Paul Gerber’s presentation to the annual Construction Specifications Canada (CSC) conference in Winnipeg probably attracted more attention than any other in the four-day program.
“Inside the Mind of a Specifier: What All Product Reps Should Know About How a Specifier Works” captured the interest of the individuals trying to influence the influencers in the AEC industry — the specification writers who set out the contract documentation and thus, ultimately can determine whether one manufacturers’ product is used or another’s should be considered.
Gerber, a specification writer in DIALOG’s Toronto office, serves as CSC fourth vice-president. This means that some years from now, he will likely be the association’s national leader.
Although Gerber made clear that others in AEC practices have decision-making authority, the tech reps still make a bee-line for the spec writers — and at least one person in the audience asked how reps can get past the gatekeeper to speak to them.
Gerber said this isn’t a problem in DIALOG’s Toronto office. The receptionist simply puts the call through to him. And he said he doesn’t have a problem meeting with technical reps even if he doesn’t urgently need their support for a specific project, but he hopes they will provide useful information, honestly, without pushing the sales pitch — and (to be truly effective) the rep should really know about the specifier’s interests and priorities before pitching anything.
Specifiers are busy, Gerber said, often working on multiple projects at the same time. They are skeptical, and creatures of habit. They need factual information and prefer to work with technical reps who will tell the whole story, including where the product may not meet the project’s requirements, or there are limitations in its application. He suggests a technical rep should become a “Golden Rep” or, in the US parlance, a “trusted advisor” — but this trust can be blown through a single slip-up, and once lost, will be very hard to recover.
Other points he made, in maximizing the relationship-building potential, include:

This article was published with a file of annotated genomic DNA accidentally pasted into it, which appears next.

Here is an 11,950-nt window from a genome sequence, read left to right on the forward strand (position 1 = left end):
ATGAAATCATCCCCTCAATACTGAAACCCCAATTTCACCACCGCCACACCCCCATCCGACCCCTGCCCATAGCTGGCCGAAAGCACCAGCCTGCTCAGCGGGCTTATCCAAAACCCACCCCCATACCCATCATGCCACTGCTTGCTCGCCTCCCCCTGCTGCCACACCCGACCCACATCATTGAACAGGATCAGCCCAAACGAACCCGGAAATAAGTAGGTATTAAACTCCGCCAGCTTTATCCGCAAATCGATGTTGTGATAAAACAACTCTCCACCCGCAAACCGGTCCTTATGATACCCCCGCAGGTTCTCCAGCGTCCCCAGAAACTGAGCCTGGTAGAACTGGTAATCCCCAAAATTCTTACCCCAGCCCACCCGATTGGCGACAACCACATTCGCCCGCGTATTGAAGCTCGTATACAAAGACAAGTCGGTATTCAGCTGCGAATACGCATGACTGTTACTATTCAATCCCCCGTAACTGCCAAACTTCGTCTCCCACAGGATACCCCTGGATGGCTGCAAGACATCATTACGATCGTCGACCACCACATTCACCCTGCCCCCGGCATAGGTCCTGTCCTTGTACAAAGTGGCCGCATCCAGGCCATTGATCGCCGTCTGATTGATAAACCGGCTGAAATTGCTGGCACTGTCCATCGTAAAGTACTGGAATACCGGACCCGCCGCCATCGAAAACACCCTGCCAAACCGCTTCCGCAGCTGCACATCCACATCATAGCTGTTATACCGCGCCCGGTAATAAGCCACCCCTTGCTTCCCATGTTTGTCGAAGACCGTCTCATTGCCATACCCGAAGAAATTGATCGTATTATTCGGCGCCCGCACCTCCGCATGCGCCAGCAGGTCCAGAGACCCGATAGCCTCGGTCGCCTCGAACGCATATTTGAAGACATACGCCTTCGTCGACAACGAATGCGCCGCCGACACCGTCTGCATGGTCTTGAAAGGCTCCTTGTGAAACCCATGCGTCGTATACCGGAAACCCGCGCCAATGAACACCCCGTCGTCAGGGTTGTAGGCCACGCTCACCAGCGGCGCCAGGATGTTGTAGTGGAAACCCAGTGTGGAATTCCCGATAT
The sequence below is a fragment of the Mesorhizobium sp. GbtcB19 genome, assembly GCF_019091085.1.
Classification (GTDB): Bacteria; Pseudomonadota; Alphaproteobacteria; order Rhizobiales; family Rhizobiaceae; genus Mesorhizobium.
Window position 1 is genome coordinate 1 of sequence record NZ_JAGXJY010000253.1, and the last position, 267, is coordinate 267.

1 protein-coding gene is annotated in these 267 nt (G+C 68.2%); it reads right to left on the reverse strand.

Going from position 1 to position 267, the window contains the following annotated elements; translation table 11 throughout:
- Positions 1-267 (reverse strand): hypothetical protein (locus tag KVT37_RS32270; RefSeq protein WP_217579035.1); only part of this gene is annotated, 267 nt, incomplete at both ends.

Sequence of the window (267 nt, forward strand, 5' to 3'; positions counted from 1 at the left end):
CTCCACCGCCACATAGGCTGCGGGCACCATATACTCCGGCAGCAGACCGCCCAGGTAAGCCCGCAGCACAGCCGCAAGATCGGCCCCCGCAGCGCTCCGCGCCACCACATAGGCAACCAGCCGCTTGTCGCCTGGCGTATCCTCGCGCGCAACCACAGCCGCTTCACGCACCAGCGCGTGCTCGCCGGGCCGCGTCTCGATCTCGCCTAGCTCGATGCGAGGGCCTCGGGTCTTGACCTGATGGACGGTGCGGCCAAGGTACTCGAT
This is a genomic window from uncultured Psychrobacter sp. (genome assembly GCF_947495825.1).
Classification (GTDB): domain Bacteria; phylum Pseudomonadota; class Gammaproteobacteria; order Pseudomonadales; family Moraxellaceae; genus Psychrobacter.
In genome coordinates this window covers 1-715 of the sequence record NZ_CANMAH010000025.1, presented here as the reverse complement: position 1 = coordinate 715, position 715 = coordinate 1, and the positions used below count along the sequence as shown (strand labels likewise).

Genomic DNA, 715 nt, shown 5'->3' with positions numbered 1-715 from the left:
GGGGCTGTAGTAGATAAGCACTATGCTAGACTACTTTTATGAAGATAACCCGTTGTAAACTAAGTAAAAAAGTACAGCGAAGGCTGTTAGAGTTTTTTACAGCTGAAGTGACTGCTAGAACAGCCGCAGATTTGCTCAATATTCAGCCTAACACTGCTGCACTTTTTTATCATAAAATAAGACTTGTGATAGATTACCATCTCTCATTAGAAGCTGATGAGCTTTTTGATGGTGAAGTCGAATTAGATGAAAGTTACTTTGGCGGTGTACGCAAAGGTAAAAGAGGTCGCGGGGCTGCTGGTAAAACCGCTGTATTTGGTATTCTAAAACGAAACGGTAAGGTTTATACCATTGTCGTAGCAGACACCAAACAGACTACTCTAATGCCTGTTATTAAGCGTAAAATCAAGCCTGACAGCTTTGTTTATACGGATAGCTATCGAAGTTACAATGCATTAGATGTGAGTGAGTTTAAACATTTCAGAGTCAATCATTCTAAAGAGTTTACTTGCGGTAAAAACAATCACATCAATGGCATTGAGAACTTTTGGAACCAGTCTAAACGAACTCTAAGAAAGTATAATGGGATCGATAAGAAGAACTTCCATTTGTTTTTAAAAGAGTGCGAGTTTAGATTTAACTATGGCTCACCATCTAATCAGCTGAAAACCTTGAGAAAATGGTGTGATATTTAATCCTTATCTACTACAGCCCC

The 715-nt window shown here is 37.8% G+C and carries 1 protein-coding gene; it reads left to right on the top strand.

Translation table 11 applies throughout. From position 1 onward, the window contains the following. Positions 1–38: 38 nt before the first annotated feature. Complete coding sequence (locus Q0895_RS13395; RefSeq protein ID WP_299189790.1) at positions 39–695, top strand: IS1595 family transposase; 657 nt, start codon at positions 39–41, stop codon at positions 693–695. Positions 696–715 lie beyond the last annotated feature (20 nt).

- Always always always be honest – being skeptical and detailed oriented, we will eventually come to discover you have attempted to “feed ups a line”.
- We all get asked questions we may not have immediate answers. In these situations, say you need some time to provide a complete and accurate answer, provide a timeframe you will follow-up in, and then stick to it.
- If you meet with a specifier about specific project needs, offer to review the profile once the specifier has completed it or it is near complete. Some specifiers are more open to this than others, so don’t let a profile decline deter you from asking this question of others.
- Build relationships, not sales leads.
- Never, never engage in negative selling – remember what your mother told you if you don’t have something nice to say about anyone, don’t say anything at all. No other thing turns specifier off more than someone to run down the competition to make their product appear superior, especially if you can’t back up your claims with facts. Even if you can, present the facts in unbiased way that supports the decision.
Other take-away points from the session:
- Gerber said manufacturers should provide their product information in accurate, detailed, and readily0accessible formats on their websites, and not restrict access to the data with password protected access. This observation won several nods from the specifiers in the audience. The problem: Besides the time waste in getting the information the specifiers need, they don’t want to be put on the manufacturers’ email/marketing list and have even more unwelcome email in their in-box.
- The best way for reps to begin to build relationships may be through associations such as Construction Specifications Canada. Membership counts, and certification (as a Certified Technical Representative (CTR) carries weight.
- Gerber made it clear that specifiers are not interested in a “free lunch” — but they welcome information, and they appreciate when technical representatives engage and provide information to others in the design team. Meetings should bring everyone with an interest in the project together to make connections and provide information.
There of course is no magic quick-acting formula to becoming an effective and successful technical representative. I came away from Gerber’s session, however, realizing that the old-fashioned basics always apply — build your reputation, share, represent yourself honestly and accurately, and connect and contribute to the relevant community, and you’ll do well in the long-term.